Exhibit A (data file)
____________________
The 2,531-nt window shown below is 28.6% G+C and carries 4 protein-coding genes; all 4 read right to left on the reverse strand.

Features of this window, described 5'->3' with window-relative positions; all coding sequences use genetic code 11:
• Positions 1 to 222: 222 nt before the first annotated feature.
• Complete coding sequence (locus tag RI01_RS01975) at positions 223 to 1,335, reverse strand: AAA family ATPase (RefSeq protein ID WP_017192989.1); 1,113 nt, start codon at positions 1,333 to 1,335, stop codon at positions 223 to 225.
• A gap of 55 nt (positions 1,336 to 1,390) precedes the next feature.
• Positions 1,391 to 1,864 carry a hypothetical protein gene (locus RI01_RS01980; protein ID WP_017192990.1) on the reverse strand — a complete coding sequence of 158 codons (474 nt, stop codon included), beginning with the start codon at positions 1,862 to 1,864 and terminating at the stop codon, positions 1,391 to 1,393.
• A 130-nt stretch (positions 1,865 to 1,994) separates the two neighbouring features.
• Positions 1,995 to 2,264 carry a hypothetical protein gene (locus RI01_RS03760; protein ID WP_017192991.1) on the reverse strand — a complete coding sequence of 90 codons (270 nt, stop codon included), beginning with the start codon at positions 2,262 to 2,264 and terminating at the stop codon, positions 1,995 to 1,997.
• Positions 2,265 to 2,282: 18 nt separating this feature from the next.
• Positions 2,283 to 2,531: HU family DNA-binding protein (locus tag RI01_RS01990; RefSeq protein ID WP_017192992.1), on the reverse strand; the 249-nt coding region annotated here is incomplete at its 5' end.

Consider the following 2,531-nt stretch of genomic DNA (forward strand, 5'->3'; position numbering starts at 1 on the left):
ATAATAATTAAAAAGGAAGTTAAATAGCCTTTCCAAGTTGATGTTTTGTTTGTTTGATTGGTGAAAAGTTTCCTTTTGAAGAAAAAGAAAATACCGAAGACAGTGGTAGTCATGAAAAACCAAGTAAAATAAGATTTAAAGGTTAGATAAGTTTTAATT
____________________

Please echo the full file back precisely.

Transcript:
The 2,531-nt window shown below is 28.6% G+C and carries 4 protein-coding genes; all 4 read right to left on the reverse strand.

Features of this window, described 5'->3' with window-relative positions; all coding sequences use genetic code 11:
• Positions 1 to 222: 222 nt before the first annotated feature.
• Complete coding sequence (locus tag RI01_RS01975) at positions 223 to 1,335, reverse strand: AAA family ATPase (RefSeq protein ID WP_017192989.1); 1,113 nt, start codon at positions 1,333 to 1,335, stop codon at positions 223 to 225.
• A gap of 55 nt (positions 1,336 to 1,390) precedes the next feature.
• Positions 1,391 to 1,864 carry a hypothetical protein gene (locus RI01_RS01980; protein ID WP_017192990.1) on the reverse strand — a complete coding sequence of 158 codons (474 nt, stop codon included), beginning with the start codon at positions 1,862 to 1,864 and terminating at the stop codon, positions 1,391 to 1,393.
• A 130-nt stretch (positions 1,865 to 1,994) separates the two neighbouring features.
• Positions 1,995 to 2,264 carry a hypothetical protein gene (locus RI01_RS03760; protein ID WP_017192991.1) on the reverse strand — a complete coding sequence of 90 codons (270 nt, stop codon included), beginning with the start codon at positions 2,262 to 2,264 and terminating at the stop codon, positions 1,995 to 1,997.
• Positions 2,265 to 2,282: 18 nt separating this feature from the next.
• Positions 2,283 to 2,531: HU family DNA-binding protein (locus tag RI01_RS01990; RefSeq protein ID WP_017192992.1), on the reverse strand; the 249-nt coding region annotated here is incomplete at its 5' end.

Consider the following 2,531-nt stretch of genomic DNA (forward strand, 5'->3'; position numbering starts at 1 on the left):
ATAATAATTAAAAAGGAAGTTAAATAGCCTTTCCAAGTTGATGTTTTGTTTGTTTGATTGGTGAAAAGTTTCCTTTTGAAGAAAAAGAAAATACCGAAGACAGTGGTAGTCATGAAAAACCAAGTAAAATAAGATTTAAAGGTTAGATAAGTTTTAATT